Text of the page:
The Swedish fund’s move to offload bond and equity securities worth 200 million kronor follows the Norwegian Government Pension Fund’s decision to end its investments in the retailer in June, also citing employee rights concerns at the world’s largest retailer.
“Dating from 2003, the Second AP Fund has written letters, exercised its voting rights at AGMs and participated in an investor group to influence the company, but the company has failed to indicate any change in its attitude to employee rights,” AP2 said in a statement.
The fund cited evidence gathered by the Norwegian Council on Ethics, which acts as an advisor to the Norwegian State Pension Fund.
According to the council’s recommendation last November: “An extensive body of material indicates that Wal-Mart consistently and systematically employs minors in contravention of international rules.”
The report also argued that working conditions at many of Wal-Mart suppliers were “dangerous or health-hazardous.”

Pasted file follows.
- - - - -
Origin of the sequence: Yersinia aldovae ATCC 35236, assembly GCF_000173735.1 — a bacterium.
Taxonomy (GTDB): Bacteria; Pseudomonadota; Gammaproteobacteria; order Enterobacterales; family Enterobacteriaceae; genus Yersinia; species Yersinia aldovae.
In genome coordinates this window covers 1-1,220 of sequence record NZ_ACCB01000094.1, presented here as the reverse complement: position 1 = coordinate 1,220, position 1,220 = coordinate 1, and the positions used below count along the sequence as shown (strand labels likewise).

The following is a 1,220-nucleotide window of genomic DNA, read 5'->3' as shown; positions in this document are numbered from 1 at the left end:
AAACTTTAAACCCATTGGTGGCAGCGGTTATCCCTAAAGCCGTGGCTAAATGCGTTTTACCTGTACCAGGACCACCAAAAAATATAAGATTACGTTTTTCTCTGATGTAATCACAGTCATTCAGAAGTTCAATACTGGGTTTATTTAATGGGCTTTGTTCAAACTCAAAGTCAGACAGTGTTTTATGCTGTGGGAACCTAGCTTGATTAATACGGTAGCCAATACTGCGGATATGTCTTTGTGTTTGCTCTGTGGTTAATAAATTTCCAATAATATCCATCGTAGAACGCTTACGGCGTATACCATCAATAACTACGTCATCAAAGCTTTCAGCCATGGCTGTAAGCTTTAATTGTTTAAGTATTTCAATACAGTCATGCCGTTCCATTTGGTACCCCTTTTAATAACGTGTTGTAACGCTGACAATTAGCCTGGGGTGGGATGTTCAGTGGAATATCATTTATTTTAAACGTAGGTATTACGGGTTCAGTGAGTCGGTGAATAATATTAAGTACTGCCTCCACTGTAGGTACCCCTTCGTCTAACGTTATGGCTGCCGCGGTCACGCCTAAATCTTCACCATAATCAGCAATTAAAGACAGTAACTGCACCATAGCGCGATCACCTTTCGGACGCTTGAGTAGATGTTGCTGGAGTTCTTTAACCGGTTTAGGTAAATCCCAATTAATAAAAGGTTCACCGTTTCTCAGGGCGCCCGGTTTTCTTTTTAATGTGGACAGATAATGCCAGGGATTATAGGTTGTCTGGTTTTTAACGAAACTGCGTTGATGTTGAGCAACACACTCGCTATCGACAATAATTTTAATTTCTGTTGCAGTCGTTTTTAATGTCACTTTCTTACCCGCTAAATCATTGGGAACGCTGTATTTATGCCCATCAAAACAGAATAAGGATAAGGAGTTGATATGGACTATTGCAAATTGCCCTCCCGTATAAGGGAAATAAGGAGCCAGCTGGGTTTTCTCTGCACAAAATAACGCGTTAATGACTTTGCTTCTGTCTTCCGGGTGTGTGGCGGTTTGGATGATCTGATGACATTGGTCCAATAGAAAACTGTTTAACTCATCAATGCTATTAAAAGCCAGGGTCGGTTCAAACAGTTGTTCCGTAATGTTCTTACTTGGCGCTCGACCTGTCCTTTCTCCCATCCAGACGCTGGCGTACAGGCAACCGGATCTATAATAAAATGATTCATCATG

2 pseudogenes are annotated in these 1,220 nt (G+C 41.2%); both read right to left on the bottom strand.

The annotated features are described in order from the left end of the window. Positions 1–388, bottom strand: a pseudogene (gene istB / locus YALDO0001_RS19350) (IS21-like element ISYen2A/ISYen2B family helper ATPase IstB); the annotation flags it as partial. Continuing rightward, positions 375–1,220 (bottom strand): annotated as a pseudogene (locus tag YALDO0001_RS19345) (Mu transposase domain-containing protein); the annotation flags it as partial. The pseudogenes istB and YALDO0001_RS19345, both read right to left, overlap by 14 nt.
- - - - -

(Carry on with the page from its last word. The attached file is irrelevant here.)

Runar Malkenes, spokesman for the Norwegian Finance Ministry, which is responsible for the Government Pension Fund, Told Thomson Investment Management News: “When other funds, like the Swedish pension fund (AP2), follow our decision we see it as a recognition of the fact that our decisions are based on thorough and solid work.”
Eva Halvarsson, AP2’s CEO, said: “Wal-Mart has so many documented incidents concerning the infringement of norms, both within its own operations and throughout its supply chain that, in our opinion, the existence of an inherently unethical system is placed beyond all reasonable doubt.”
Rosen said AP2 is currently in talks with other companies on corporate governance and ethical issues, but stressed the fund saw divestments as a last resort when negotiations come to no fruition.
Wal-Mart was not available for comment.